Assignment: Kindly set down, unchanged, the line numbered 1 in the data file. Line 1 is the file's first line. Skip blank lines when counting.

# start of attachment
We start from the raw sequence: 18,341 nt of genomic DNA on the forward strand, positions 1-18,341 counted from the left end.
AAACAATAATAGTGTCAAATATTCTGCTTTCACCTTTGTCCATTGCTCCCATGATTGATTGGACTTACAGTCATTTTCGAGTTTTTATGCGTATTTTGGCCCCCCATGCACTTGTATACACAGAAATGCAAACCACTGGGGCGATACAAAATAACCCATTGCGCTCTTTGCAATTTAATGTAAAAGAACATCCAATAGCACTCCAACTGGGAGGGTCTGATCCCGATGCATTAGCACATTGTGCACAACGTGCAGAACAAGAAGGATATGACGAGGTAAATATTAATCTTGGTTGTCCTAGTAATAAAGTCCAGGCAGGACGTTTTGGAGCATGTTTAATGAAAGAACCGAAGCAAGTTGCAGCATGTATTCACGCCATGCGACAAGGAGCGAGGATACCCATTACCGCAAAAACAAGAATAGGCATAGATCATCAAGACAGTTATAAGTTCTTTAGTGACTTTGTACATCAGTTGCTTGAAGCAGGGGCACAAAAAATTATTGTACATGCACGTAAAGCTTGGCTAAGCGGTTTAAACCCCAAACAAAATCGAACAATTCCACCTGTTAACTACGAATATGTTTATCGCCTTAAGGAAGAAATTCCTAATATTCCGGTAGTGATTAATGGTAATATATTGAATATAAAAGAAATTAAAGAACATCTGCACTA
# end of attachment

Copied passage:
We start from the raw sequence: 18,341 nt of genomic DNA on the forward strand, positions 1-18,341 counted from the left end.